By Lizzie Tong
In the decades to come, cities must grapple with a myriad of challenges – climate change, increasing population density, rising inequality – and develop mitigation strategies through smart urban design. Cities around the world, including Singapore, Vienna, and Shenzhen, have turned to greenspace as a way to address these concerns and improve overall quality of life for its citizens.
Greenspace can mitigate challenges like excessive urban heat. The urban heat island effect is a phenomenon in which the heat trapped in densely built environments raises summer city temperatures. This exacerbates air pollution and heat-related illnesses, which can disproportionately affect minorities and other vulnerable populations. Increased greenery lessens urban heat by providing shade to city residents, reducing dark, heat-absorbing surfaces, and contributing to overall lower city temperatures. Additionally, more tree canopy better filters particulates in the air, improving air quality and reducing the risk of respiratory-related illnesses. While it is clear that the benefits of greenspace improve the natural environment for city dwellers, greenspace is also linked to improving an individual’s physical and mental health by affecting one’s mood and behavior.
Recent studies find a slight positive correlation between greenspace and overall health; however, the research fails to shed light on whether greenspace causes improved health. And if it does, what aspect of health – physical or mental – is it improving? My honors thesis research applies an econometric, fixed-effects analysis of cross-sectional data to determine the effect of greenspace on physical activity rates and social cohesion in Baltimore, MD. Exercise is an indicator of physical health while relationships, like social capital, social networks, and social cohesion, are indicators for mental health and well-being. The paper not only establishes a causal link between greenspace, physical activity rates, and social cohesion, but also seeks to address the inverse relationship between heat and income by analyzing how greenspace can be introduced to minimize health disparities and improve living conditions for Baltimore’s most vulnerable populations.
Why is a fixed-effects analysis important?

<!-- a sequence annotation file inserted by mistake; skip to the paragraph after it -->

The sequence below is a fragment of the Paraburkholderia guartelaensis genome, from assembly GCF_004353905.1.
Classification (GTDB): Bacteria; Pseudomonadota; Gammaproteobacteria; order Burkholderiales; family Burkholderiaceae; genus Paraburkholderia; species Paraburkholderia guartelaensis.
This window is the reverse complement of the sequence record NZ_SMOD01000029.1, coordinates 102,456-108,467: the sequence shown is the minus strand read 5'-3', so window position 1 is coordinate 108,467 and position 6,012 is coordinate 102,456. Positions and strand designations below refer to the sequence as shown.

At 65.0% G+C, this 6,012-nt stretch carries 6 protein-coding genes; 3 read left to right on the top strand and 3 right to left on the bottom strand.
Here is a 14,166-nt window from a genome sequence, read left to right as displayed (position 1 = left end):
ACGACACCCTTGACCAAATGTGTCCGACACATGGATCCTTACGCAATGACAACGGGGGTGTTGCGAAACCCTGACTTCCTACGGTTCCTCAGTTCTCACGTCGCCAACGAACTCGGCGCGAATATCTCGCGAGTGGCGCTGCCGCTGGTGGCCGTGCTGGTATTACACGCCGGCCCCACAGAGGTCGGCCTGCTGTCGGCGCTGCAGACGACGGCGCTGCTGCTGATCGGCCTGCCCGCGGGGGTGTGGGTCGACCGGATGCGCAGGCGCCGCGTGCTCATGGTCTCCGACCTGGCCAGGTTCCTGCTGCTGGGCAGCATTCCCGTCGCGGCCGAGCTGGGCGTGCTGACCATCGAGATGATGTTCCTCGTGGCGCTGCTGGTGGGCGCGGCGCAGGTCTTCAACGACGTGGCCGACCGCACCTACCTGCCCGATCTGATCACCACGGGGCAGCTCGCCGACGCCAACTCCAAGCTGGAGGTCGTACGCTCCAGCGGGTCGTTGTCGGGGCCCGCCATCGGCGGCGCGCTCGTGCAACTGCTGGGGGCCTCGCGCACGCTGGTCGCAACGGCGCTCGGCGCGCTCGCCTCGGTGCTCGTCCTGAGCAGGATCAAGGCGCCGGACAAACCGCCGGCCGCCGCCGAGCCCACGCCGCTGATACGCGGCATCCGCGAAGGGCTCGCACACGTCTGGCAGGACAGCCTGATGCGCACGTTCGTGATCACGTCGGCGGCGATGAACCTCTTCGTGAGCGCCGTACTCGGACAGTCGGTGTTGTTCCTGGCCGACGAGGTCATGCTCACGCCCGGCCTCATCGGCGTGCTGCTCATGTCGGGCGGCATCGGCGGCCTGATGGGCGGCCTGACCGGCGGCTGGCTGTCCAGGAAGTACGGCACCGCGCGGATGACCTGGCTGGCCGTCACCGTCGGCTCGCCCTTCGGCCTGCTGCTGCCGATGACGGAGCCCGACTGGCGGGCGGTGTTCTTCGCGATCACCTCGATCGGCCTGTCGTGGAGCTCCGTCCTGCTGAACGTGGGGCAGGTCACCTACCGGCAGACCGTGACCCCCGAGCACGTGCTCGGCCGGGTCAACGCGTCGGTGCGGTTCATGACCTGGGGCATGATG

Traditional Ordinary Least Squared (OLS) regressions are not able to determine a causal link between greenspace and health because it fails to eliminate residential self-selection, non-random greenspace, and reverse causality, which are various types of estimation bias. These three estimation biases present endogeneity — internal factors that can be biasing the effect of greenspace on health. For example, residential self-selection assumes that individuals who prefer to exercise could intentionally move to areas of increased greenspace that facilitate exercise, causing a bias that overestimates the effect of greenspace on physical activity. Similarly, intentionally targeting increases in greenspace in certain neighborhoods (non-random greenspace) overestimates the benefits to health, further introducing bias that traditional OLS cannot capture. The Baltimore Sustainability Plan specifically states that the City of Baltimore intentionally targets greenspace development in low-income, African-African, and minority residential neighborhoods, which proves that non-random greenspace is an endogenous factor that makes it difficult to determine the causal link between greenspace and health. Finally, strong social cohesion levels could also encourage communities to band together to improve their own neighborhood’s greenspace. Thus, reverse causality, or the effect of social cohesion on greenspace is another example of bias that needs to be accounted for. Applying a fixed-effects analysis at the zip code and census tract level accounts for this type of endogeneity. Fixed-effects is an estimation technique that controls time-invariant, unobserved characteristics at a given geographic area, like community culture, an individuals’ perception of safety, retail environment, or features of the natural environment. Holding these unobserved variables constant reveals the causal link between the effect of greenspace on physical activity and social cohesion, removing bias caused by residential selection, non-random greenspace, and reverse causality.